French firm to help with import standards as Zimbabwe battles with cheap imports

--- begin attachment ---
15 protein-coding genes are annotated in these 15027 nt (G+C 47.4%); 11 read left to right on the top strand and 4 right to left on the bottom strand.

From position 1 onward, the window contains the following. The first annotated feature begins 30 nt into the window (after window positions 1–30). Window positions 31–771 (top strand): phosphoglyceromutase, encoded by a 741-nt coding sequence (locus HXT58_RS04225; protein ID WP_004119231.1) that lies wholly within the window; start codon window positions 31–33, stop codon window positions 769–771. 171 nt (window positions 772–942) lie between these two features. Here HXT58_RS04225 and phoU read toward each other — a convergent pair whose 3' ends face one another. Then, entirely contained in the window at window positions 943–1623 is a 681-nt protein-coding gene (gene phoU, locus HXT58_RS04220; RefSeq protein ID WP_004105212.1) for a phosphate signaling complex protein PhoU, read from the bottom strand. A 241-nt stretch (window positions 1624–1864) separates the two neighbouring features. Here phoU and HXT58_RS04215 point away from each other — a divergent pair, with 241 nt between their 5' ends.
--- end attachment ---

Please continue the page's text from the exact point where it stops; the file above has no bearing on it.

zimbabwexxThe Zimbabwe government has hired a French based firm, Bureau Veritas, to enforce import standards, while it works on enacting consumer protection and standards laws. Current statistics indicate that in the first six months, the import bill stood at $2.9 billion, with critics saying it was an indication of failure by government sponsored programmes to promote local products. Industry and Commerce minister, Mike Bimha told business leaders that Veritas has been approached to inspect goods coming into the country. “We will bring the services of an international organisation called Bureau Veritas, which is very much experienced in pre-shipment, in terms of making sure that the goods that come into this country meet health and safety standards,” he said. Bimha did not elaborate when Veritas would commence its work or how much it would be paid. The Industry and Commerce ministry has since drafted the Consumer Protection Bill aimed at protecting consumers, as current pieces of legislation protecting them are scattered across various ministries. The country is battling cheap imports, mainly from China and neighbouring countries, while consumers have often complained of being sold substandard goods. Zimbabwe’s import bill is forecast to hit $8,3 billion this year from $7,6 billion in 2013 against exports of $4,4 billion and $5 billion, respectively. Several import ban measures on selected products, including poultry and sugar have failed to reduce imports, but have had the opposite effect, triggering increased smuggling. Currently, there is heightened advocacy from the private sector for heavy government controls on cheap imports ostensibly to promote domestic production. There are fears that Zimbabwe is gradually being turned into a dumping ground for clothing, footwear and food items like chicken mainly coming from Asia and South Africa. However, with industry capacity utilisation at 39.6 percent, market watchers say a heavy hand on imports will result in either improved local sales and production, or will only create shortages. *Source theafricareport]]>

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